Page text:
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For their own good
Fifty years ago, they were screwed-up kids sent to the Florida School for Boys to be straightened out. But now they are screwed-up men, scarred by the whippings they endured. Read the story and see a video and portrait gallery.
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No wonder Duke is a team fans love to hate
By BRIAN LANDMAN
Published March 8, 2007
TAMPA -- Ian Williams assumed that it would pass with time, that he would see it as childish or merely a college phase. Not so much.
Although he's 38, lives a world away from the University of North Carolina in Venice, Calif., and has a grown-up job as a writer for television and movies, he still can't let it go.
He fervently, absolutely, can't stand Duke and Duke basketball.
"I thought I'd be the one saying, 'Hating Duke is so juvenile,' " said Williams, a former columnist for the UNC school paper who first wrote about his feelings for that other university in 1990, a treatise that has taken on Gospel-like stature for Tar Heel fans ever since. "But it's only gotten worse. It did really just ferment."
He has plenty of company, especially when it comes to Duke's basketball team, which plays North Carolina State today in the opening round of the ACC tournament at the St. Pete Times Forum.
But then the Blue Devils are to college basketball what Notre Dame is to college football, the New York Yankees are to major league baseball. They're the team that people everywhere either love or hate.
There's no middle ground. There's no switching allegiances once you declare. And apparently, there's no getting over it.
"A lot of times," Williams said, "I feel defined by my loathing of Duke."
Hatred by the book
Will Blythe begins his book, To Hate Like This Is to Be Happy Forever, as if he were an addict at his first AA meeting:
"I am a sick, sick man. Not only am I consumed by hatred, I am delighted by it.'
He referred to it as his little problem.
"I don't know if you can tell," said Blythe, 49, a native of Chapel Hill and UNC alum who's a freelance writer living in New York, "but otherwise, I'm a fairly reasonable person in my life."
Except when it comes to his beloved Tar Heels and those Devils from Durham.
Blythe gained a broader perspective of Duke and its program while researching his book (He actually admits, god forbid, that he likes J.J. Redick, not that he wants to see the Blue Devils win). He said ill feelings for Duke begin for most folks with that fact it's a small, private school seen as a haven for elitist interlopers from the northeast. UNC is public, the everyman school.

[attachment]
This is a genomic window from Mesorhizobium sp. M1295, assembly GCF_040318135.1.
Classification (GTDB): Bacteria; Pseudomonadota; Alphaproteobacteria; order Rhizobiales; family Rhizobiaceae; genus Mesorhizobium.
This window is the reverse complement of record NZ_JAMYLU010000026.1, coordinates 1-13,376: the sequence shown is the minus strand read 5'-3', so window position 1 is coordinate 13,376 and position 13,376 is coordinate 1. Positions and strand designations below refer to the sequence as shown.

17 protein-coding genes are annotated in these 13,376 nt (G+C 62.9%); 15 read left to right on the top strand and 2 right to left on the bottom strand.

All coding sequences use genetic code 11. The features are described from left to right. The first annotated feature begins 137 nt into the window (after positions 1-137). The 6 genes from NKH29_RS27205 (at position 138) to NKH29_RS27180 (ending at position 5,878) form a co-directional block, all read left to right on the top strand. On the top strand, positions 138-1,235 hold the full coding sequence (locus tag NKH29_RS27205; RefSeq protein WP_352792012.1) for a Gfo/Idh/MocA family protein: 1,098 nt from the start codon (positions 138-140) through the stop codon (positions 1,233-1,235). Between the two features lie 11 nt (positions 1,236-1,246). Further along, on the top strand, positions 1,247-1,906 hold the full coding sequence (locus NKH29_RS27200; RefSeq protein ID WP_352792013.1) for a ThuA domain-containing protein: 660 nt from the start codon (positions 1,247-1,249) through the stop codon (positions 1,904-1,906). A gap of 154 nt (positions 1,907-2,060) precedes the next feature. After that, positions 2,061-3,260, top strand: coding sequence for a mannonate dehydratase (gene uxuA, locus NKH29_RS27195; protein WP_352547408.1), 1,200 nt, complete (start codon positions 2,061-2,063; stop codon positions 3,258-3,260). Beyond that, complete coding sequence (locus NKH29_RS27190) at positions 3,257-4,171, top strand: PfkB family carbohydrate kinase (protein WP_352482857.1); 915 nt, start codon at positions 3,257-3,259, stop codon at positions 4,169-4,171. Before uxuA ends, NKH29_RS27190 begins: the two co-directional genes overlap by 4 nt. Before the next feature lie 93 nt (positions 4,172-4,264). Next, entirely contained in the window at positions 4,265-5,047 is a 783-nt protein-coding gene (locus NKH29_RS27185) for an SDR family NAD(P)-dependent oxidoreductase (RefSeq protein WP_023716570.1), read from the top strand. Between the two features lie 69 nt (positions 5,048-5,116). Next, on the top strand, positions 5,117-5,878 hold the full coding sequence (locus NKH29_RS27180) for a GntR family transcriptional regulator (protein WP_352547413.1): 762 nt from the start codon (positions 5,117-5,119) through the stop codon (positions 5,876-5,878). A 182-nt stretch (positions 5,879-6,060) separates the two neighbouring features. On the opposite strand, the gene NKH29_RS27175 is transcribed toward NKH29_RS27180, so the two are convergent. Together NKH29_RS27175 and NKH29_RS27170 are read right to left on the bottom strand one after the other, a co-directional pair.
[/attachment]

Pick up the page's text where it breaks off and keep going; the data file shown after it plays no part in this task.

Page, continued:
"Duke hatred is a great outlet for class hatred that rarely finds an avenue of expression in this country," Blythe said. "Within the state of North Carolina, it's intensified. It is a way of declaring yourself, a way of identifying what kind of person you are. ... It goes pretty deep and it's strange that it's expressed in a sports rivalry."
When coach Mike Krzyzewski first won big at Duke, reaching the NCAA title game in 1986, his players, gifted athletes to be sure, were lauded as hard-working, angelic kids with high SAT scores. They were held up as the best of ambassadors for the student athlete.
"I don't think you can run across a guy who ever played there or coached there who would tell you that all the guys are perfect and nobody ever made a mistake," said Jay Bilas, a member on that '86 Duke team, one-time assistant and now an analyst for ESPN. "But that's the way it gets portrayed."
He himself was cast as a product of privilege. Yes, he was from an affluent area outside of Los Angeles, but his father was pure blue-collar and Bilas was the first in his family to go to college.
"As the press continued talking about Duke as the Golden Boys, fans at other schools, rightfully so, wondered, by praising Duke, are you denigrating us?" said Michael Hemmerich, who has three degrees from Duke, is an associate dean in Duke's Fuqua School of Business and launched a Web site, Dukebasketballreport.com more than a decade ago.